Equity Bank, to those operating in the larger microfinance sphere, is a well-known, successful bank serving low income, previously “un-bankable” folks in Kenya. Its successes have been innumerably lauded over the years:
- The company was on the verge of collapse by the 1990s.
- Non-performing loans made up 54% of their portfolio.
- By 2011 it was Kenya’s second-most profitable bank with a pretax profit of $150 million.
Much of the credit is due to CEO James Mwangi who arrived in 1993, intently focused on ramping up the bank´s microlending strategy. Individuals with deposits of less than $200 and little in the way of collateral were targeted and the ride took off from there.
What is interesting about Equity Bank to those I am sure outside of microfinance, and even to those within, is Equity’s success was built not solely on the age-old, concepts of sound banking, but rather human/social relationships and their complex interplay inherent to Kenya and intimately understood by Mwangi.
Societal norms and shame … those are at the heart of Equity’s success, two concepts that executives have not shied away from admitting either. In the developing world credit bureaus are scarce and credit records even scarcer. As such, as a lender, how do you control for the risk of non-repayment of loans? In this instance, you rely on culture.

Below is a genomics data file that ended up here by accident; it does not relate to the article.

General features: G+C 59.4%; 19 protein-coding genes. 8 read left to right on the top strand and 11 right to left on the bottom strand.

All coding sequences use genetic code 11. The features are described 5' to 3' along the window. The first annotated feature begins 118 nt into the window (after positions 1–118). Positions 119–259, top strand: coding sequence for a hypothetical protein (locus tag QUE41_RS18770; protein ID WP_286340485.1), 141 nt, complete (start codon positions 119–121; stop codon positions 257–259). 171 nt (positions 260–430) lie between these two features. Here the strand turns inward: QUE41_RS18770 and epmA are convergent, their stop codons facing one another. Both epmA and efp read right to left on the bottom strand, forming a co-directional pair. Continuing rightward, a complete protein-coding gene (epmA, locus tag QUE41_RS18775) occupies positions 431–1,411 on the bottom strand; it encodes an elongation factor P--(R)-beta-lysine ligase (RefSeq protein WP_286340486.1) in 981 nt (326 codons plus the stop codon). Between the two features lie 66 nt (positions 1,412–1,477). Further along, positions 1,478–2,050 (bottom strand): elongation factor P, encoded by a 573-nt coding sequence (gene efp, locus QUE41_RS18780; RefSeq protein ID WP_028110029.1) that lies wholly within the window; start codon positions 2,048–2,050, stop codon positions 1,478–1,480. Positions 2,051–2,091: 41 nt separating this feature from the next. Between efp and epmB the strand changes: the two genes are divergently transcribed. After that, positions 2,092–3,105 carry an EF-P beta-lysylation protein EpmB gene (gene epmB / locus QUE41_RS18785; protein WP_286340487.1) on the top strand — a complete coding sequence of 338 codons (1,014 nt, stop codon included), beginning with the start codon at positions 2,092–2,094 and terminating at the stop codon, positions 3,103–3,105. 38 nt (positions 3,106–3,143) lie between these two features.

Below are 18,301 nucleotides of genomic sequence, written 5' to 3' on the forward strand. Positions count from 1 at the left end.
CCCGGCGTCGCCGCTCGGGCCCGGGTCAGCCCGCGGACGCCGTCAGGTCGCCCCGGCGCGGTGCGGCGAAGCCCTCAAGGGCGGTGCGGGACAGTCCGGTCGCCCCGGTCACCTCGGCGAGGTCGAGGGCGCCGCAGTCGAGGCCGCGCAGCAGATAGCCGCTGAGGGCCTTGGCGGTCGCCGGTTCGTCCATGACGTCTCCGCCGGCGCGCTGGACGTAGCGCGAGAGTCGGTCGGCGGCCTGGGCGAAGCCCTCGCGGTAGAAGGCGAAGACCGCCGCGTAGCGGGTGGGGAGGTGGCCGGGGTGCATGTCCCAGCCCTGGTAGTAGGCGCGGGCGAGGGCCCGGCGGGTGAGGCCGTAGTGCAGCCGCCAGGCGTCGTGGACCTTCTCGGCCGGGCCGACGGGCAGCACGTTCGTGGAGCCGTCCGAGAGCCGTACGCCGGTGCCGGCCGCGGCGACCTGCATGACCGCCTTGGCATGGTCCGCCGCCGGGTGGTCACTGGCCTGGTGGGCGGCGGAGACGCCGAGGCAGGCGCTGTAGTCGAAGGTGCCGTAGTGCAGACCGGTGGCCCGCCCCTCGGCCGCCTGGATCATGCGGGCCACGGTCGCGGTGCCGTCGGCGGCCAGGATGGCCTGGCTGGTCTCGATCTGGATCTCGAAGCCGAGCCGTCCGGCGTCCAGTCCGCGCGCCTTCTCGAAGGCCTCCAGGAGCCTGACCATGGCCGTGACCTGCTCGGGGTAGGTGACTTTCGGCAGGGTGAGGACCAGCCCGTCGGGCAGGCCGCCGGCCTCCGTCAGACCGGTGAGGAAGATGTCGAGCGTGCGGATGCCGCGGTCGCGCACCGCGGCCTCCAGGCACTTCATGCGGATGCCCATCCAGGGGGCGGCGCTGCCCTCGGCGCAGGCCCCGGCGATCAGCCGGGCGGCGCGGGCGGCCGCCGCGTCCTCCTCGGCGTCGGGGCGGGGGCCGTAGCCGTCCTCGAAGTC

Social standing and societal norms in East Africa are such that shame brought upon a family or village for the non-repayment of something like a loan is so great that banks like Equity are able to “safely” (nothing is safe, safe in banking) loan without knowing much, if anything at all about the client’s credit history. And with an unbanked population of roughly 326 million adults throughout the continent, there is plenty of demand to be found at every turn.
Equity recognizes this and has expanded even further utilizing what is called agent banking. This is a process in which a storefront will be paid a commission by the bank to act as a remote teller of sorts thus increasing “branch” access to often hard to reach, rural areas. The bricks and mortar business of banking is pricey, and while branches still continue to proliferate, banking in the developing world doesn’t have a shot at reaching the folks outside major cities without agent banking and mobile banking facilitating outreach. Equity knows this well and counted on roughly 4,000 agency bank locals in March of 2012. A full 1/5th of its transactions are now being done through agents.
Equity is a fantastic example of a business that understands its customers better than any outside, theoretical model could attempt to replicate. It would be great if we in the larger development arena could pay more attention to home-grown successes like Equity.